WASHINGTON, DC—Each year, hundreds of wildland fire dispatcher positions go unfilled due to the low number of trained, qualified applicants. So just 18 months ago, the Forest Service Job Corps and Rocky Mountain Coordination Center staff set their sights on training and qualifying a new generation of wildland fire dispatchers. They wanted to create a workforce pipeline that runs from Job Corps centers to national forests and grasslands to fill these critical gaps.
One of the challenges in recruiting career-ladder dispatcher positions is that applicants must have 90 days of wildland firefighting experience for positions higher than GS-3. Job Corps students with red cards provide approximately 450,000 hours annually in support of wildland firefighting efforts and have no challenges in meeting this requirement.
To address the gap in qualified applicants, Forest Service Job Corps Centers and Rocky Mountain Coordination Center held a pilot Job Corps Dispatch Academy in 2018. Today, with new academies in both the Southern and Pacific Northwest Regions, Job Corps expanded dispatch recorders are changing the face of fire suppression coordination centers across the country. Expanded dispatch recorders collect the information needed to dispatch the appropriate resources to fires and national emergencies during periods of high activity, from personnel, to supplies or equipment.
“Whenever the subject of the Dispatch Academy is brought up in the dispatch community, people are extremely interested in the student because of the reputation their hard work is giving the program,” said Rocky Mountain Area Coordination Center logistics coordinator Bruce Drapeau.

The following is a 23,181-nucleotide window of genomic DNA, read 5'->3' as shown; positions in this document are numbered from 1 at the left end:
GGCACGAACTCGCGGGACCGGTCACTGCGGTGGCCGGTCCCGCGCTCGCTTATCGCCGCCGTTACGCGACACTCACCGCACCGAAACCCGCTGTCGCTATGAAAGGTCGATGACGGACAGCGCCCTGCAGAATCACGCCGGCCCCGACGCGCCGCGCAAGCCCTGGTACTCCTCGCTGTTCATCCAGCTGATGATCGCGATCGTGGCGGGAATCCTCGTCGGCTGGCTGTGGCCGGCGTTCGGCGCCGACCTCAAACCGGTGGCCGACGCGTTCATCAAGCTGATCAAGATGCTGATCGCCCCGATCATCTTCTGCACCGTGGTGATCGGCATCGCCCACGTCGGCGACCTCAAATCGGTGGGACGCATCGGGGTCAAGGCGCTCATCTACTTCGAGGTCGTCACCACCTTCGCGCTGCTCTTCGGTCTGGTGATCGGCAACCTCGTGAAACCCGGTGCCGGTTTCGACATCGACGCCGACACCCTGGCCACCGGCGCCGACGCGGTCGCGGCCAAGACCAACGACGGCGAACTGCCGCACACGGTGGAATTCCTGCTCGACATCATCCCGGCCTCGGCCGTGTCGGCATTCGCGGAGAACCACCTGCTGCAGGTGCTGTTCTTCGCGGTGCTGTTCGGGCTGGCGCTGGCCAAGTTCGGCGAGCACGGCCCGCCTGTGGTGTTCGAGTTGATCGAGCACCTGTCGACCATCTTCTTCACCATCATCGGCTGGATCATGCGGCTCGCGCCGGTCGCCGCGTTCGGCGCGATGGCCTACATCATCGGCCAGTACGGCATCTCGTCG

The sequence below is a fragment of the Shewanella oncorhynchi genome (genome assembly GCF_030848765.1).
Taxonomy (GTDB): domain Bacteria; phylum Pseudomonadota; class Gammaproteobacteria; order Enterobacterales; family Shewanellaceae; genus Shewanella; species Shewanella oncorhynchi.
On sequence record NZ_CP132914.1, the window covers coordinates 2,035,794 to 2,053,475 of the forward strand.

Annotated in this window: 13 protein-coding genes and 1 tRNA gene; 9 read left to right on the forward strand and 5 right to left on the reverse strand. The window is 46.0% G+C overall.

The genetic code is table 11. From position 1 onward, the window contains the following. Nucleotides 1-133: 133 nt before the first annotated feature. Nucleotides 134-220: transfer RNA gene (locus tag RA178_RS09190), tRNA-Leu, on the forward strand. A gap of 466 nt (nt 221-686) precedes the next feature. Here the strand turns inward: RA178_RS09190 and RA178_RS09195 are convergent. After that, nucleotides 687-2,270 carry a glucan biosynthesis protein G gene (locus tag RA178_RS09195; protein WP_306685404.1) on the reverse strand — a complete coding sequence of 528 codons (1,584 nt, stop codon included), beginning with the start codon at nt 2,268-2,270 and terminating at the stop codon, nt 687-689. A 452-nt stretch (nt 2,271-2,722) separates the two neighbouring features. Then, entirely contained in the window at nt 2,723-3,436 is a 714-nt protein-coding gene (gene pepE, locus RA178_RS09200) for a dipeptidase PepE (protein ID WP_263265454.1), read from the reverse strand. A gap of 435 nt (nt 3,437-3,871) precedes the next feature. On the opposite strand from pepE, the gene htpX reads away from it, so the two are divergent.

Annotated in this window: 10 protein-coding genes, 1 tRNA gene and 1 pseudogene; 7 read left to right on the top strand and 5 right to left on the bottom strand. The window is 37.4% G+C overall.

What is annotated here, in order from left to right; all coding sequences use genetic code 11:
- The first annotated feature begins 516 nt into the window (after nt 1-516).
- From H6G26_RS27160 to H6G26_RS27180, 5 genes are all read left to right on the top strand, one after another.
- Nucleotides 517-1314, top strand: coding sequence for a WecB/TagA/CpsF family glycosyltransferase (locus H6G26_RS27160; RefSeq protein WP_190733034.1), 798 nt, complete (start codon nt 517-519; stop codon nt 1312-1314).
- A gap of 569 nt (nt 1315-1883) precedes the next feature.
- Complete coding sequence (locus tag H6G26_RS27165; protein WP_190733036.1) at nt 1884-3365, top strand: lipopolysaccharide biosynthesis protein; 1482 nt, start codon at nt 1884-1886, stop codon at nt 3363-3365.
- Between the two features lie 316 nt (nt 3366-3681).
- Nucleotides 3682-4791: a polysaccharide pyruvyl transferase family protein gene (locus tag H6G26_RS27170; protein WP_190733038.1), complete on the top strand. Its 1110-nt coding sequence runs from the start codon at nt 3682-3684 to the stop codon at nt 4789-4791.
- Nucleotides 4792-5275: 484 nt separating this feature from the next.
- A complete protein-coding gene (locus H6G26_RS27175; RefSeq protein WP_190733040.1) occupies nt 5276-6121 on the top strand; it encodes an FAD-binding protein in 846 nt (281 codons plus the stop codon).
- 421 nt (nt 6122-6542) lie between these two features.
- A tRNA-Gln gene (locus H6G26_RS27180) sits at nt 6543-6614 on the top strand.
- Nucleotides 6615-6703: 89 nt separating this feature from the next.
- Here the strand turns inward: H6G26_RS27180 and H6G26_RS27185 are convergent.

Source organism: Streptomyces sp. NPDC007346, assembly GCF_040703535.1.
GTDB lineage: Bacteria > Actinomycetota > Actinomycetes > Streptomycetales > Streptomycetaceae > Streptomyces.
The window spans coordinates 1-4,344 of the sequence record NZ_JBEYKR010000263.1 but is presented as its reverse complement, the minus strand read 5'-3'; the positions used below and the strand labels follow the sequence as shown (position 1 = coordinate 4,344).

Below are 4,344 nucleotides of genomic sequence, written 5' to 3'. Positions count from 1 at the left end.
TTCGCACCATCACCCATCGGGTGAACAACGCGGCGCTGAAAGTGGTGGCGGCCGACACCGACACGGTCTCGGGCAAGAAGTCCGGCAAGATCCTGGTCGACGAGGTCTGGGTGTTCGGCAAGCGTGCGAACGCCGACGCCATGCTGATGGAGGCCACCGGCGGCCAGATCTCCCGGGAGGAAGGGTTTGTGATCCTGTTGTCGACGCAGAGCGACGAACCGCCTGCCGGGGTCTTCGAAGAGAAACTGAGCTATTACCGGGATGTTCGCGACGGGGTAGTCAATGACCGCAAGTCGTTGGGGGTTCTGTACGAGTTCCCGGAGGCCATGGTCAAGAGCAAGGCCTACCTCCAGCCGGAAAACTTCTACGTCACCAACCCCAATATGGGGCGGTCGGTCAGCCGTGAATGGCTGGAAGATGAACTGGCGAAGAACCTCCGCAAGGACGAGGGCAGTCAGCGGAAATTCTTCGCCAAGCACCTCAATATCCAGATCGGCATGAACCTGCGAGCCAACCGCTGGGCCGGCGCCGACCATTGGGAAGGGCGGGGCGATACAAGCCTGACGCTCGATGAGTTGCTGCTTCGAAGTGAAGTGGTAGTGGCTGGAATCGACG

This week, the first classes of graduates celebrated their accomplishments at the USDA South Building’s Jefferson Auditorium.
In just the first two classes, graduates have made contributions to the agency nationwide. Students like 2018 graduates Julian Roth and Kaylene Ripko are building careers based on the training they received—from serving as dispatch recorders, like Roth on Lincoln National Forest, to working as a customer service representative on Mark Twain National Forest, like Ripko.
Other graduates have been equally successful while participating in their work-based learning dispatch assignments this summer. Xavier Hawes, who worked at the Virginia Interagency Coordination Center, “needs instruction on task just once and he retains the information and utilizes it going forward,” said VICC expanded dispatch supervisory dispatcher Aly Harris. “I was pleased with how easy he managed rostering the National Incident Management Organization team as they were being mobilized to respond to Hurricane Dorian.”
And students have been able to apply experience in other fields to their training positions. Prince King, while on assignment at RMCC, impressed trainer AJ Schaefbauer with his ability to ask the right questions, retain information and use of guides and standard operating procedures. His previous training in IT prepared him for successfully navigating the Resource and Ordering Status System. He even taught a seasoned dispatcher a new way to maneuver within the system.
Brian Ferebee gave the Job Corps Dispatch Academy the Rocky Mountain Regional Foresters award for innovation on April 5, 2019. The success of these academies demonstrates what can be accomplished when determined, forward-thinking Forest Service staff identify an agency problem and look for solutions.